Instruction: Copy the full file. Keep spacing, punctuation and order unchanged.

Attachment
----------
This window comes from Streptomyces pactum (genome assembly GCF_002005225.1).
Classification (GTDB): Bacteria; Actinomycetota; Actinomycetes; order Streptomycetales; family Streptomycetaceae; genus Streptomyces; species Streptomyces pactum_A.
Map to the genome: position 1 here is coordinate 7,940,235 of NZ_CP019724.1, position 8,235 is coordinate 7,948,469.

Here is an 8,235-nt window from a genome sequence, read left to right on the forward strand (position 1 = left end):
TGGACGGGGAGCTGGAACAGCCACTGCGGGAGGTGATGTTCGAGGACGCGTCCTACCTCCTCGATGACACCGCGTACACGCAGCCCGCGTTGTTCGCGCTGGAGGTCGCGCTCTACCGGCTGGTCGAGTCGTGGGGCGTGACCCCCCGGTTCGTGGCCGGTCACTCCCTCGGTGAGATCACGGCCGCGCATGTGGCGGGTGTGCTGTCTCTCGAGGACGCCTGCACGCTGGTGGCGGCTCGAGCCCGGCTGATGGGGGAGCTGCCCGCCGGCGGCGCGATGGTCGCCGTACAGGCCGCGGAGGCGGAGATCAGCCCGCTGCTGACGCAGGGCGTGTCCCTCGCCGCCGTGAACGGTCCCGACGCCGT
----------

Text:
This window comes from Streptomyces pactum (genome assembly GCF_002005225.1).
Classification (GTDB): Bacteria; Actinomycetota; Actinomycetes; order Streptomycetales; family Streptomycetaceae; genus Streptomyces; species Streptomyces pactum_A.
Map to the genome: position 1 here is coordinate 7,940,235 of NZ_CP019724.1, position 8,235 is coordinate 7,948,469.

Here is an 8,235-nt window from a genome sequence, read left to right on the forward strand (position 1 = left end):
TGGACGGGGAGCTGGAACAGCCACTGCGGGAGGTGATGTTCGAGGACGCGTCCTACCTCCTCGATGACACCGCGTACACGCAGCCCGCGTTGTTCGCGCTGGAGGTCGCGCTCTACCGGCTGGTCGAGTCGTGGGGCGTGACCCCCCGGTTCGTGGCCGGTCACTCCCTCGGTGAGATCACGGCCGCGCATGTGGCGGGTGTGCTGTCTCTCGAGGACGCCTGCACGCTGGTGGCGGCTCGAGCCCGGCTGATGGGGGAGCTGCCCGCCGGCGGCGCGATGGTCGCCGTACAGGCCGCGGAGGCGGAGATCAGCCCGCTGCTGACGCAGGGCGTGTCCCTCGCCGCCGTGAACGGTCCCGACGCCGT